This week, I’m interested in concepts of SPACE —specifically, the deterritorialization and reterritorialization of digital space or the space of digital humanities. There seems to be a polarity set up between the virtual and the physical (tangible), that which is rooted in territorialized space and that which “takes place” in abstract space. This differentiation occurs most notably in Kirschenbaum’s Mechanisms but is also exemplified by the encounters in Svensson’s “The Landscape of Digital Humanities” – different labs lean toward the physical or the virtual, their goals (and modes of engagement) lean towards the expressive or the analytical: the philosophy of ACTlab in Austin, a “performance and production space,” cannot be separated from the studio space, and demands that its participants “make stuff” (Svensson 11). Its “spatial grounding” is seen as essential. The HASTAC meeting, though it contains a “distinct physical grounding,” is “based on the idea of a virtual organization” (13). Its goals are infrastructural and facilitative; they attempt to make institutional space for the digital humanities as a field.
Yet as both Mechanisms and Svensson’s encounters show, the digital humanities seem particularly adept at existing in both deterritorialized and reterritorialized spaces, in multiple spaces with simultaneous and varied purposes, though there is a tendency, as Kirschenbaum points out, to categorize the field as existing only in virtual form. His emphasis on “forensic materiality” is an antidote to our tendency toward “medial ideology”; it pushes against supposed ephemerality, fungility, and homogeneity and reterritorializes “storage space”—putting it back, conceptually (technically, it never left), into the physical machine.
This urge to reterritorialize or root the digital humanities is intriguing to me – not just in Kirschenbaum’s emphasis on the forensic materiality of digital objects, but as a form of concretizing other aspects of abstraction in the digital humanities field. If we expand the “material” side of the digital to include the material side of the digital humanities as a field, reterritorialization would encompass physical labs (as opposed to virtual cohorts), purpose or use driven projects as opposed to “purely” intellectual ones, projects that are “with” and “for” objects instead of just “about” them, as Steve Anderson and Tara McPherson state in “Thoughts on Evaluating Multimedia Scholarship,” part of “Evaluating Digital Scholarship” (Anderson and McPherson 149). To me, “reterritorialization” would even point to articulating the digital humanities field through concrete examples as opposed to hypothetical qualifications – one of the biggest challenges for me in understanding the digital humanities as a field has been connecting abstract concepts to real projects.
Incedentally, I’m hoping that this particular example will help to concretize my comments about deterritorialization and reterritorialization, which are completely abstract!
Vectors: The Roaring ‘Twenties by Emily Thompson
Emily Thompson’s project, The Roaring ‘Twenties, was published two years ago in Vectors and exemplifies this position of simultaneous territorialized and deterritorialized space. Described as “an interactive exploration of the historical soundscape of New York City”, the project is driven by and rooted in physical space, but uses the capacities of virtual digital space to occupy multiple temporalities and catalog a history of sound.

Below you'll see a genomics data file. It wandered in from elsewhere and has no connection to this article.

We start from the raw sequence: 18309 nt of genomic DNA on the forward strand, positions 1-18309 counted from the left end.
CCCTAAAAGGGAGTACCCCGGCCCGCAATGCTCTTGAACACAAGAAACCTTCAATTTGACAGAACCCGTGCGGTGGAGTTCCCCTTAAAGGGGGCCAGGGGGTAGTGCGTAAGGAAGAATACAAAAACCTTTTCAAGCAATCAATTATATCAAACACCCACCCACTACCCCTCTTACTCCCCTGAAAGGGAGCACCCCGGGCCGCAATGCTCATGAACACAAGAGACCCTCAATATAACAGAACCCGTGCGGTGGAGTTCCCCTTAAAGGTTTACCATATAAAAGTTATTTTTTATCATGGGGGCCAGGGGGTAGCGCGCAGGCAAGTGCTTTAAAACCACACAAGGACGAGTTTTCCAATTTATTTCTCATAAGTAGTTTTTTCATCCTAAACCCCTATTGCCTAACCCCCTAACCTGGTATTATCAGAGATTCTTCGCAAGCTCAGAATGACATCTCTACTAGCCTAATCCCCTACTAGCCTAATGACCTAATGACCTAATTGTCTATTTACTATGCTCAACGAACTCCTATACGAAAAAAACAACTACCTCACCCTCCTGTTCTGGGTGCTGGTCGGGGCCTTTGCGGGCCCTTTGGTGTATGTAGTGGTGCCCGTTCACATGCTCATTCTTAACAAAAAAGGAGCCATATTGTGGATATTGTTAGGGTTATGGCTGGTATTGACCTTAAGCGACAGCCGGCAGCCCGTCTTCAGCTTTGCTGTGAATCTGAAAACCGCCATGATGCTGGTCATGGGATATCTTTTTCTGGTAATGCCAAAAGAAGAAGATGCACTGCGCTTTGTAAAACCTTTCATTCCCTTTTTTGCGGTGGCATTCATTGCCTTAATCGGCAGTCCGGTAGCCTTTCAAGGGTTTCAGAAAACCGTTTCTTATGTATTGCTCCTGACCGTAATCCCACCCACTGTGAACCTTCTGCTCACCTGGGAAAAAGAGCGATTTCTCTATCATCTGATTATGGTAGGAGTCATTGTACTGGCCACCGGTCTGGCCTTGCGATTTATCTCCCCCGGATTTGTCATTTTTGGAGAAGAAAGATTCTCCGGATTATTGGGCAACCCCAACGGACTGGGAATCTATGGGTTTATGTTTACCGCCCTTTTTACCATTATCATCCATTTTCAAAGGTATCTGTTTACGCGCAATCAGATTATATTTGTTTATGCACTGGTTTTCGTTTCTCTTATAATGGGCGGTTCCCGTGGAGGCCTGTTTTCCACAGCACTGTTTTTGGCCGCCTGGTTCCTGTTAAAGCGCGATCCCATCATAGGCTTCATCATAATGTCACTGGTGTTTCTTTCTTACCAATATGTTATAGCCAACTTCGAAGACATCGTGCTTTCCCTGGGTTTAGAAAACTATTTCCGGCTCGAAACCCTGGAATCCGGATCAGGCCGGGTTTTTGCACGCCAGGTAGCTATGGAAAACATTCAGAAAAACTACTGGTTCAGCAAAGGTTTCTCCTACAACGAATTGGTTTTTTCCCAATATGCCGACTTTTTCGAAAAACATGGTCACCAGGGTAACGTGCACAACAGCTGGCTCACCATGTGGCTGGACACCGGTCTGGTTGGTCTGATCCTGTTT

In her Author’s Note, Thompson describes the book on which the project research is based as “a history of the intersection of the evanescent and the concrete. Throughout its narrative, the ephemeral vibrations of sound interact with a material world intended to control those vibrations” (Thompson 1). Responding to a contemporary tendency to “dissociate the sounds [we] hear from their places of origin” and “render [ourselves] oblivious to the space in which [we] are physically located while [we] listen,” Thompson chose to “deploy these technological tools in a different irection…reinvoke a sense of the very specific historical times and physical places in which the sounds of the past are embedded” (Thompson 1).
In creating this interactive archive, Thompson is reterritorializing and deterritorializing space at the same time. While this is only one example of such a project, I think that this use of digital space as both physical and virtual points to the unique space within digital humanities for creating such projects – because it is multimodal, collaborative, and often expands beyond insular academia, it is suited to existing as a sort of physical and virtual “commons” space, with multiple uses, orientations, and participants.
Anderson, Steve, and Tara Mcpherson. “Engaging Digital Scholarship: Thoughts on Evaluating Multimedia Scholarship.”
Profession 2011.1 (2011): 136-51. Web.
Joselit, David. After Art. Princeton, NJ: Princeton UP, 2013. Print.
Kirschenbaum, Matthew G. Mechanisms: New Media and the Forensic Imagination. Cambridge, MA: MIT, 2008. Print.
Svensson, Patrik. “The Landscape of Digital Humanities.” Digital Humanities Quarterly 4.1 (2010): 1-36. Web.
Thompson, Emily. “Author’s Statement.” The Roaring ‘Twenties. Vectors. 4.1 (2013). Web.
 When I say deterritorialization and reterritorialization I’m thinking of the slip into abstraction vs. the tangible, that which is rooted in a physical reality vs. that which is removed from physical reality, etc. For me, these terms also align with Kirschenbaum’s forensic materiality and medial ideology, forensic materiality being an instance of reterritorialization of the deterritorialized medial ideology.
 In using the word “commons” I’m thinking of a space analogous to David Joselit’s definition of a commons in after art as a space that “may host several actions, both actual and virtual” (Joselit 50).